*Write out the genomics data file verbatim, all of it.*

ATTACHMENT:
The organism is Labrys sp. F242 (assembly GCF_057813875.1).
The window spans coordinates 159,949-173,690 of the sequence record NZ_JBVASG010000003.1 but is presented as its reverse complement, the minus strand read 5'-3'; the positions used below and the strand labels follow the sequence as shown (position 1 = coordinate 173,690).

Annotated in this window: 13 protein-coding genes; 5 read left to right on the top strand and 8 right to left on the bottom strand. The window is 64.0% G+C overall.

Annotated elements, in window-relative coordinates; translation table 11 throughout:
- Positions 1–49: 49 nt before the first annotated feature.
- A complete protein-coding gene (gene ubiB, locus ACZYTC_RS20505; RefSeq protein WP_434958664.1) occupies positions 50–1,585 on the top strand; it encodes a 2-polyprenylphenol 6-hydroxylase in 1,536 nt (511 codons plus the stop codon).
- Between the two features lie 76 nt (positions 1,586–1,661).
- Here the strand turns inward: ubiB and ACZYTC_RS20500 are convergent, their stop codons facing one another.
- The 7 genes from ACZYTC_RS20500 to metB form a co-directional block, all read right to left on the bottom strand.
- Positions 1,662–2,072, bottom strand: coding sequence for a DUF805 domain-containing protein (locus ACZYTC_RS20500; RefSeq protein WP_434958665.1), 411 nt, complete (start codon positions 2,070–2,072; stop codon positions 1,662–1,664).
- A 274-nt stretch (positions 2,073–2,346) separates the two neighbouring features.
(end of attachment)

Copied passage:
The organism is Labrys sp. F242 (assembly GCF_057813875.1).
The window spans coordinates 159,949-173,690 of the sequence record NZ_JBVASG010000003.1 but is presented as its reverse complement, the minus strand read 5'-3'; the positions used below and the strand labels follow the sequence as shown (position 1 = coordinate 173,690).

Annotated in this window: 13 protein-coding genes; 5 read left to right on the top strand and 8 right to left on the bottom strand. The window is 64.0% G+C overall.

Annotated elements, in window-relative coordinates; translation table 11 throughout:
- Positions 1–49: 49 nt before the first annotated feature.
- A complete protein-coding gene (gene ubiB, locus ACZYTC_RS20505; RefSeq protein WP_434958664.1) occupies positions 50–1,585 on the top strand; it encodes a 2-polyprenylphenol 6-hydroxylase in 1,536 nt (511 codons plus the stop codon).
- Between the two features lie 76 nt (positions 1,586–1,661).
- Here the strand turns inward: ubiB and ACZYTC_RS20500 are convergent, their stop codons facing one another.
- The 7 genes from ACZYTC_RS20500 to metB form a co-directional block, all read right to left on the bottom strand.
- Positions 1,662–2,072, bottom strand: coding sequence for a DUF805 domain-containing protein (locus ACZYTC_RS20500; RefSeq protein WP_434958665.1), 411 nt, complete (start codon positions 2,070–2,072; stop codon positions 1,662–1,664).
- A 274-nt stretch (positions 2,073–2,346) separates the two neighbouring features.